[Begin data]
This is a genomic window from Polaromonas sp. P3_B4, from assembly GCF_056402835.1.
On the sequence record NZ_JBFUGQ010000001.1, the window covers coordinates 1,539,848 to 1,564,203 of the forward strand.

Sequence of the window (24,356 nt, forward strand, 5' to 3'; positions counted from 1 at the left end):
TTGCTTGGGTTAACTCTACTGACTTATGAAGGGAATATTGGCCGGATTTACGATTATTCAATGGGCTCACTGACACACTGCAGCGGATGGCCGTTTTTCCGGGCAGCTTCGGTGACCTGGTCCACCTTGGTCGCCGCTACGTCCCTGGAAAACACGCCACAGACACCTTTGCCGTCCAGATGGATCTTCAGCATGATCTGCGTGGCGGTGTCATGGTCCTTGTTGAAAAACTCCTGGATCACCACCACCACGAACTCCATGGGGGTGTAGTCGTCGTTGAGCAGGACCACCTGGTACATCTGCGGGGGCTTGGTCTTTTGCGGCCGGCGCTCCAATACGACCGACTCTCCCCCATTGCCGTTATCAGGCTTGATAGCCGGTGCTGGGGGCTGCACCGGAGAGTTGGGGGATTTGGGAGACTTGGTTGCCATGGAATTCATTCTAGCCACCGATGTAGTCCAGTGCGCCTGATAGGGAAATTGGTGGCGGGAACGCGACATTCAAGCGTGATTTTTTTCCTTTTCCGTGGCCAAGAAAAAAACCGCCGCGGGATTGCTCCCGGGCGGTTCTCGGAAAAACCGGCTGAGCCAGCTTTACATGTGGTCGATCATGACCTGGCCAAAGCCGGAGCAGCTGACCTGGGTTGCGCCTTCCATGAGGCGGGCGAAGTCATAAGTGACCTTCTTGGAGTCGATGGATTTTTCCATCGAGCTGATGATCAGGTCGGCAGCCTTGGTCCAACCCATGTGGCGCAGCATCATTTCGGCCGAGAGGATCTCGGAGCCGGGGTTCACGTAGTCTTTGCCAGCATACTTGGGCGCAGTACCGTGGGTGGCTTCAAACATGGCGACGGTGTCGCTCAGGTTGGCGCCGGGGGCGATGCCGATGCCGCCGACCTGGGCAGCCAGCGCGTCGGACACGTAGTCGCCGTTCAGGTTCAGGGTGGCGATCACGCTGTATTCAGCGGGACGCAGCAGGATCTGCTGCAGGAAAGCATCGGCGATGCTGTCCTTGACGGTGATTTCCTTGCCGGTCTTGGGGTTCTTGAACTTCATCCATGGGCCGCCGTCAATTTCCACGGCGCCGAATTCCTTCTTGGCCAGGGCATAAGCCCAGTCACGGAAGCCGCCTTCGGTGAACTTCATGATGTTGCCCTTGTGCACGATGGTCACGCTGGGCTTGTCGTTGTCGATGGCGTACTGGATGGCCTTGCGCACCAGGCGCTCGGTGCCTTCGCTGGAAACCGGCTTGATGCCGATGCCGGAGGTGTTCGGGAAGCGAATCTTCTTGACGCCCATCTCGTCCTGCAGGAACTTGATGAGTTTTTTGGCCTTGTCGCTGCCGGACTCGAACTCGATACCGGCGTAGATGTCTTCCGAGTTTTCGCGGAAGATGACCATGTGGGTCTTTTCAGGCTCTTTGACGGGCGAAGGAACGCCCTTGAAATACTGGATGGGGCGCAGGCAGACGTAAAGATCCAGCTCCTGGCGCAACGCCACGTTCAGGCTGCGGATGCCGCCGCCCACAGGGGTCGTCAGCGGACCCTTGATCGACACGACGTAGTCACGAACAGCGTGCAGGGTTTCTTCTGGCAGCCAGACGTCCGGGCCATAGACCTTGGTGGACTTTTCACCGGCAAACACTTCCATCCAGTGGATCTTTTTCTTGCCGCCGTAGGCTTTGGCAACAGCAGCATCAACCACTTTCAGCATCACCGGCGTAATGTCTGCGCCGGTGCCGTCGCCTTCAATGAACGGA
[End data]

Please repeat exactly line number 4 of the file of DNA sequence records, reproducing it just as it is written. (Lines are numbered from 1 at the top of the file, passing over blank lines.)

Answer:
TTGCTTGGGTTAACTCTACTGACTTATGAAGGGAATATTGGCCGGATTTACGATTATTCAATGGGCTCACTGACACACTGCAGCGGATGGCCGTTTTTCCGGGCAGCTTCGGTGACCTGGTCCACCTTGGTCGCCGCTACGTCCCTGGAAAACACGCCACAGACACCTTTGCCGTCCAGATGGATCTTCAGCATGATCTGCGTGGCGGTGTCATGGTCCTTGTTGAAAAACTCCTGGATCACCACCACCACGAACTCCATGGGGGTGTAGTCGTCGTTGAGCAGGACCACCTGGTACATCTGCGGGGGCTTGGTCTTTTGCGGCCGGCGCTCCAATACGACCGACTCTCCCCCATTGCCGTTATCAGGCTTGATAGCCGGTGCTGGGGGCTGCACCGGAGAGTTGGGGGATTTGGGAGACTTGGTTGCCATGGAATTCATTCTAGCCACCGATGTAGTCCAGTGCGCCTGATAGGGAAATTGGTGGCGGGAACGCGACATTCAAGCGTGATTTTTTTCCTTTTCCGTGGCCAAGAAAAAAACCGCCGCGGGATTGCTCCCGGGCGGTTCTCGGAAAAACCGGCTGAGCCAGCTTTACATGTGGTCGATCATGACCTGGCCAAAGCCGGAGCAGCTGACCTGGGTTGCGCCTTCCATGAGGCGGGCGAAGTCATAAGTGACCTTCTTGGAGTCGATGGATTTTTCCATCGAGCTGATGATCAGGTCGGCAGCCTTGGTCCAACCCATGTGGCGCAGCATCATTTCGGCCGAGAGGATCTCGGAGCCGGGGTTCACGTAGTCTTTGCCAGCATACTTGGGCGCAGTACCGTGGGTGGCTTCAAACATGGCGACGGTGTCGCTCAGGTTGGCGCCGGGGGCGATGCCGATGCCGCCGACCTGGGCAGCCAGCGCGTCGGACACGTAGTCGCCGTTCAGGTTCAGGGTGGCGATCACGCTGTATTCAGCGGGACGCAGCAGGATCTGCTGCAGGAAAGCATCGGCGATGCTGTCCTTGACGGTGATTTCCTTGCCGGTCTTGGGGTTCTTGAACTTCATCCATGGGCCGCCGTCAATTTCCACGGCGCCGAATTCCTTCTTGGCCAGGGCATAAGCCCAGTCACGGAAGCCGCCTTCGGTGAACTTCATGATGTTGCCCTTGTGCACGATGGTCACGCTGGGCTTGTCGTTGTCGATGGCGTACTGGATGGCCTTGCGCACCAGGCGCTCGGTGCCTTCGCTGGAAACCGGCTTGATGCCGATGCCGGAGGTGTTCGGGAAGCGAATCTTCTTGACGCCCATCTCGTCCTGCAGGAACTTGATGAGTTTTTTGGCCTTGTCGCTGCCGGACTCGAACTCGATACCGGCGTAGATGTCTTCCGAGTTTTCGCGGAAGATGACCATGTGGGTCTTTTCAGGCTCTTTGACGGGCGAAGGAACGCCCTTGAAATACTGGATGGGGCGCAGGCAGACGTAAAGATCCAGCTCCTGGCGCAACGCCACGTTCAGGCTGCGGATGCCGCCGCCCACAGGGGTCGTCAGCGGACCCTTGATCGACACGACGTAGTCACGAACAGCGTGCAGGGTTTCTTCTGGCAGCCAGACGTCCGGGCCATAGACCTTGGTGGACTTTTCACCGGCAAACACTTCCATCCAGTGGATCTTTTTCTTGCCGCCGTAGGCTTTGGCAACAGCAGCATCAACCACTTTCAGCATCACCGGCGTAATGTCTGCGCCGGTGCCGTCGCCTTCAATGAACGGA